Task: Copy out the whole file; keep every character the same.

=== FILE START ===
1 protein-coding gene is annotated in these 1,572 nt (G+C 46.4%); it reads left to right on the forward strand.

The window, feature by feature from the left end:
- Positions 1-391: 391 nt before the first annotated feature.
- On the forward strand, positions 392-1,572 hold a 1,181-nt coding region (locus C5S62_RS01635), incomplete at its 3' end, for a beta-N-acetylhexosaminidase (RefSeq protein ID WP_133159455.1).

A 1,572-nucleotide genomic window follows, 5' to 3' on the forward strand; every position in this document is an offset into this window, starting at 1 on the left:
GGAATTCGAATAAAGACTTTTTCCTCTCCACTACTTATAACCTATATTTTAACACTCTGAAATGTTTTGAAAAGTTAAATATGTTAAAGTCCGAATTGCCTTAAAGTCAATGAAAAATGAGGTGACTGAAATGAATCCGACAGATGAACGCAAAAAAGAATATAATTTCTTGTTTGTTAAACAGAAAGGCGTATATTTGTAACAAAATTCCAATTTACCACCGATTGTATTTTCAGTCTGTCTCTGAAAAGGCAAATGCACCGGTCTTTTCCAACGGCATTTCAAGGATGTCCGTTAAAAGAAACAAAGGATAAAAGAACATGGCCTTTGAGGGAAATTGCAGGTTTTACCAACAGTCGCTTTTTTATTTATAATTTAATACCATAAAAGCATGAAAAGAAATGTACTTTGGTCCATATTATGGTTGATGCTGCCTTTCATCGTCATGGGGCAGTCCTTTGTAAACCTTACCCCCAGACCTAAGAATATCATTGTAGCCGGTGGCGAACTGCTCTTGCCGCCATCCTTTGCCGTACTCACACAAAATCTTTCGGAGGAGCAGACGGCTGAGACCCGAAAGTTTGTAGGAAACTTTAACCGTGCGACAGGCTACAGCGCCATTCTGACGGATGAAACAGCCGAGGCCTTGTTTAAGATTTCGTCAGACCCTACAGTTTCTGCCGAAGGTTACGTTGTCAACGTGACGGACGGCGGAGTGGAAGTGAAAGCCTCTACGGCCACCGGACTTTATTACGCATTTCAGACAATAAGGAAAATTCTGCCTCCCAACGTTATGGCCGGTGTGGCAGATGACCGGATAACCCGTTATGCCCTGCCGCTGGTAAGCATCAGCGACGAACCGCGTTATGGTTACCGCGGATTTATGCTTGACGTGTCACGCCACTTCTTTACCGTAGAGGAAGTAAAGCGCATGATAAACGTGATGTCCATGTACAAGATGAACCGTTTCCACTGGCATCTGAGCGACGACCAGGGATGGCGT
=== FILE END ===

1 protein-coding gene is annotated in these 1,572 nt (G+C 46.4%); it reads left to right on the forward strand.

The window, feature by feature from the left end:
- Positions 1-391: 391 nt before the first annotated feature.
- On the forward strand, positions 392-1,572 hold a 1,181-nt coding region (locus C5S62_RS01635), incomplete at its 3' end, for a beta-N-acetylhexosaminidase (RefSeq protein ID WP_133159455.1).

A 1,572-nucleotide genomic window follows, 5' to 3' on the forward strand; every position in this document is an offset into this window, starting at 1 on the left:
GGAATTCGAATAAAGACTTTTTCCTCTCCACTACTTATAACCTATATTTTAACACTCTGAAATGTTTTGAAAAGTTAAATATGTTAAAGTCCGAATTGCCTTAAAGTCAATGAAAAATGAGGTGACTGAAATGAATCCGACAGATGAACGCAAAAAAGAATATAATTTCTTGTTTGTTAAACAGAAAGGCGTATATTTGTAACAAAATTCCAATTTACCACCGATTGTATTTTCAGTCTGTCTCTGAAAAGGCAAATGCACCGGTCTTTTCCAACGGCATTTCAAGGATGTCCGTTAAAAGAAACAAAGGATAAAAGAACATGGCCTTTGAGGGAAATTGCAGGTTTTACCAACAGTCGCTTTTTTATTTATAATTTAATACCATAAAAGCATGAAAAGAAATGTACTTTGGTCCATATTATGGTTGATGCTGCCTTTCATCGTCATGGGGCAGTCCTTTGTAAACCTTACCCCCAGACCTAAGAATATCATTGTAGCCGGTGGCGAACTGCTCTTGCCGCCATCCTTTGCCGTACTCACACAAAATCTTTCGGAGGAGCAGACGGCTGAGACCCGAAAGTTTGTAGGAAACTTTAACCGTGCGACAGGCTACAGCGCCATTCTGACGGATGAAACAGCCGAGGCCTTGTTTAAGATTTCGTCAGACCCTACAGTTTCTGCCGAAGGTTACGTTGTCAACGTGACGGACGGCGGAGTGGAAGTGAAAGCCTCTACGGCCACCGGACTTTATTACGCATTTCAGACAATAAGGAAAATTCTGCCTCCCAACGTTATGGCCGGTGTGGCAGATGACCGGATAACCCGTTATGCCCTGCCGCTGGTAAGCATCAGCGACGAACCGCGTTATGGTTACCGCGGATTTATGCTTGACGTGTCACGCCACTTCTTTACCGTAGAGGAAGTAAAGCGCATGATAAACGTGATGTCCATGTACAAGATGAACCGTTTCCACTGGCATCTGAGCGACGACCAGGGATGGCGT